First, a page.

Bolshoy Gostiny Dvor
A Gostiny Dvor ("Guests' Court" in translation) was once a feature of all large Russian towns. The Russian equivalent of an eastern bazaar, these buildings were retail points, warehouses, and living quarters for merchants arriving from far-flung corners of Russia and beyond. In St. Petersburg, Bolshoy Gostiny Dvor was the largest of several such buildings, many of which have survived to the present day.
It was the idea of Empress Elizabeth to build a single, central arcade that would become the main trading site of the Russian imperial capital - the Bolshoy ("big") Gostiny Dvor. Several prominent architects presented their plans for the building during the 1750s, including Antonio Rinaldi and Bartoloemeo Rastrelli, but it was eventually early neoclassical designs by Jean-Baptiste Vallin de la Mothe that were chosen. Construction of the building took over twenty years, from 1761 to 1785.
The building is an irregular rectangle of two-storey arcades surrounding an inner courtyard, with porticoes at each external corner and a large central portico facing Nevsky Prospekt. The relative paucity of the building's decoration may in part have been due to financial considerations, as Rastrelli's ornate plans were rejected on considerations of cost. In 1887, the Nevsky Prospekt facade was significantly altered by Nikolay Benois, who added a dome above the central portico, and decorated the walls with plasterwork and statuary. This was removed during reconstruction after the Second World War, and the building was restored to the elegant simplicity of de la Mothe's designs.
The original bazaar consisted of around 100 stores covering 53 000 square meters. Stores were divided into rows according to the type of produce, including cloth, furs, silver, shoes, etc. The external rows were for retail trade, while wholesale trade was conducted in the courtyard. The second floor was reserved for storage. Russian merchants traded in the Eastern manner, with touts to draw customers into their stores, and prices agreed through haggling. The latter custom gradually disappeared, however, as more and more European merchants, particularly Dutch, came to Gostiny Dvor, introducing the marking of all goods with fixed prices.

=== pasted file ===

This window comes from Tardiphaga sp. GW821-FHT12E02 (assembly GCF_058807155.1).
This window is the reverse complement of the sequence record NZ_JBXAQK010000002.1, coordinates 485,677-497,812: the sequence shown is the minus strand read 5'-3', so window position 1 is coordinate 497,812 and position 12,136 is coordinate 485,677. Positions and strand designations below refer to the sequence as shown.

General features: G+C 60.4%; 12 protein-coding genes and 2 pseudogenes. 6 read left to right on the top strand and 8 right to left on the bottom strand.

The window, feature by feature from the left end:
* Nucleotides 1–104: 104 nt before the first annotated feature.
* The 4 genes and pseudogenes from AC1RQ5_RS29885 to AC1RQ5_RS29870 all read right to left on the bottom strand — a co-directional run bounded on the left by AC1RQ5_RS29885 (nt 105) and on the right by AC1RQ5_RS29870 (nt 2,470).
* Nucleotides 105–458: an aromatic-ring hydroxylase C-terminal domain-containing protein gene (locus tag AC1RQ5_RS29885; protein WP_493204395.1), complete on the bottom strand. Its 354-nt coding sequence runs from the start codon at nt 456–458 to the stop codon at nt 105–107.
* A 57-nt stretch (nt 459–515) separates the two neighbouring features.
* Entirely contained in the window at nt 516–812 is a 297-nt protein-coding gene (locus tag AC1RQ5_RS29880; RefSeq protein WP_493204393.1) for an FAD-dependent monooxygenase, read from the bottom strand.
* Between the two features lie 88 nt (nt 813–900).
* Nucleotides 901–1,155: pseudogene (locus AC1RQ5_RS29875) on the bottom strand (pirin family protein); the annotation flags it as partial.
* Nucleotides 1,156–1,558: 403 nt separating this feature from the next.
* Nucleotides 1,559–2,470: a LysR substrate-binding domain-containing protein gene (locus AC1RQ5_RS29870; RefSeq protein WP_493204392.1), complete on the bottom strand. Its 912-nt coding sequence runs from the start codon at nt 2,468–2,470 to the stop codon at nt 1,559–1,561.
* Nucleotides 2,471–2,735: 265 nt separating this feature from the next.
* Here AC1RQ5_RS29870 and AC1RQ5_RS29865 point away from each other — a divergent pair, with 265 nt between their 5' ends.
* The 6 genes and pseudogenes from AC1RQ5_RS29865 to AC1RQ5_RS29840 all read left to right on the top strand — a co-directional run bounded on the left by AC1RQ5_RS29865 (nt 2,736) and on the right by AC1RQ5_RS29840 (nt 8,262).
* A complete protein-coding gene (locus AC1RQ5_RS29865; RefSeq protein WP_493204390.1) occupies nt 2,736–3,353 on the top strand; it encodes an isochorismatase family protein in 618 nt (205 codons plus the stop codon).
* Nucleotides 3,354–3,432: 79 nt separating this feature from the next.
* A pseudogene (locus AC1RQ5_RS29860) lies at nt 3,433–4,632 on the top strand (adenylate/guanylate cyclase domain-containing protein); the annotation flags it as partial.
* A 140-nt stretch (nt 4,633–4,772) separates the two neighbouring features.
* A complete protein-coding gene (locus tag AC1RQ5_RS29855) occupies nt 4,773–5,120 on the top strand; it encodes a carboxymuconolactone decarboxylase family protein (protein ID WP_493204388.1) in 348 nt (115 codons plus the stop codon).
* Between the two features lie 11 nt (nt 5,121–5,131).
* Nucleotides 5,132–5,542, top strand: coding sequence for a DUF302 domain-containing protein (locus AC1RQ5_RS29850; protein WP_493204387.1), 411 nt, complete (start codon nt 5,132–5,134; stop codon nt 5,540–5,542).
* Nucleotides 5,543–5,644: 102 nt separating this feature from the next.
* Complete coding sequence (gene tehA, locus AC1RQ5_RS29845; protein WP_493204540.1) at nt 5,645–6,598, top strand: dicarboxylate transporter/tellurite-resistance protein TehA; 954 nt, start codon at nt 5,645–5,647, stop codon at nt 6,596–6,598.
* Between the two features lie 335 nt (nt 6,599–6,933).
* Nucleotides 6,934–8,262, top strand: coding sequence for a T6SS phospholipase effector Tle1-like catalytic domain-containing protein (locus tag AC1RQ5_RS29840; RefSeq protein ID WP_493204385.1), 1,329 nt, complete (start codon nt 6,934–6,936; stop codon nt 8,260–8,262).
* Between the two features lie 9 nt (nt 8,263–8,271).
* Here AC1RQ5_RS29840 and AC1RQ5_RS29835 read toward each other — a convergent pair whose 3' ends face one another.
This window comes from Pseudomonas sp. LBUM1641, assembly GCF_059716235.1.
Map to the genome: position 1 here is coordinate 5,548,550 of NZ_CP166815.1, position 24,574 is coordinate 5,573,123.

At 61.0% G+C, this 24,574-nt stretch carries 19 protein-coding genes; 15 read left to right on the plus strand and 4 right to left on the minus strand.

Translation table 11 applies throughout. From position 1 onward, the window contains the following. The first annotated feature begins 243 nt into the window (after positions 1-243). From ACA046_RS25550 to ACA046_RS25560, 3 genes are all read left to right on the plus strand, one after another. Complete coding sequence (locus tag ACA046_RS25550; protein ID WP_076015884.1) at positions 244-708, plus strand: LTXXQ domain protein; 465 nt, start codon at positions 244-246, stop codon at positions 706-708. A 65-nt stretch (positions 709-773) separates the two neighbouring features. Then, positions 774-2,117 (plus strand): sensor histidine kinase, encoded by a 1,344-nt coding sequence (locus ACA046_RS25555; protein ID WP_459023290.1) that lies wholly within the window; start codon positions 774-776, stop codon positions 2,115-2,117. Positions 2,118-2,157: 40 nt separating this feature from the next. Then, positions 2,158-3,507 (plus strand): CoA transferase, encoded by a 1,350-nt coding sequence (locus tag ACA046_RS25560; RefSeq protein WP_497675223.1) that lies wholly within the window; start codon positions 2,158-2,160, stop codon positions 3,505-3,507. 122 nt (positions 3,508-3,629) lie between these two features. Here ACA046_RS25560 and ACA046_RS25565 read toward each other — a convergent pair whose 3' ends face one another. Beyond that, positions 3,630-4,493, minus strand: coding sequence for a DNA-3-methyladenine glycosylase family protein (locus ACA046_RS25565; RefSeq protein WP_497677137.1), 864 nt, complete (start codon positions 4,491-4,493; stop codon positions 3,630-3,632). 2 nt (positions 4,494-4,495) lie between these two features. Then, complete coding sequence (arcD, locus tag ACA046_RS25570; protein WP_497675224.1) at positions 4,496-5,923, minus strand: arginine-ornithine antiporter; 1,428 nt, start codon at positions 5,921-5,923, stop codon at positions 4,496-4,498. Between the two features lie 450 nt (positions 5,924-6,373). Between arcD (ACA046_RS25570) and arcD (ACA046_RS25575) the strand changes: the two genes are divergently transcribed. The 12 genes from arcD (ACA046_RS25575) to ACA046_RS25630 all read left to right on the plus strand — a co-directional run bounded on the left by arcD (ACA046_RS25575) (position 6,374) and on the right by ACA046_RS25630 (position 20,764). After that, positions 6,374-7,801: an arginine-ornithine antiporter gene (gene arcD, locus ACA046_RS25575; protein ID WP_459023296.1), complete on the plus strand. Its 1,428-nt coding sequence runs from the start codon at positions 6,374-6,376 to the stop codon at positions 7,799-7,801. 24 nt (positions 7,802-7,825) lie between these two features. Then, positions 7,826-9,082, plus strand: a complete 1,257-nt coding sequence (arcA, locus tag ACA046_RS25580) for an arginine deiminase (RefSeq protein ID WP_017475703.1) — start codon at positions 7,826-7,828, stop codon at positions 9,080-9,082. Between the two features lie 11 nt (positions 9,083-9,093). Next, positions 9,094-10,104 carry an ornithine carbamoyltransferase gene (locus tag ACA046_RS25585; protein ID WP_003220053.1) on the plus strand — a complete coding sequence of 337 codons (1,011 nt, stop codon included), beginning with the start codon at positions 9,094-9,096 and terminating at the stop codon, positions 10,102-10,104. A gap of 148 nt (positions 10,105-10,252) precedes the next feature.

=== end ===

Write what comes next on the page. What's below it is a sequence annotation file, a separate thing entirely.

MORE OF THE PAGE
At the end of the 18th century, Giacomo Quarenghi was responsible for adding two auxiliary buildings to the west of the Bolshoy Gostiny Dvor on Dumskaya Ulitsa - the Perinnye Ryady ("Feather rows"), where only women traded, and the Maly ("Small") Gostiny Dvor, which specialized in the sale of furniture. The former building was demolished during construction of Nevsky Prospekt and then reconstructed 2000-2002.
After the October Revolution, the Bolshoy Gostiny Dvor was left boarded up for several years and then severely damaged in bombing during the Second World War. Restored and reconstructed from 1945 to 1955, the building was transformed from 178 separate stores into one large department store with the removal of its internal walls. Bolshoy Gostiny Dvor now has 15 000 square meters of retail space occupied by 122 different departments, and is still St. Petersburg's main department store, the first place to look for anything from knitting needles to party supplies.
|Address:||35, Nevsky Prospekt|
|Getting there:||The entrance to Gostiny Dvor Metro Station is housed within the Bolshoy Gostiny Dvor building.|
|What's nearby?||Sadovaya Ulitsa, Catholic Church of St. Catherine, Vorontsov Palace, Russian National Library Building, Maly Gostiny Dvor, Apraksin Dvor, Tower of the former City Duma Building, Armenian Apostolic Church of St. Catherine, Siberian Merchant Bank Building, Passazh|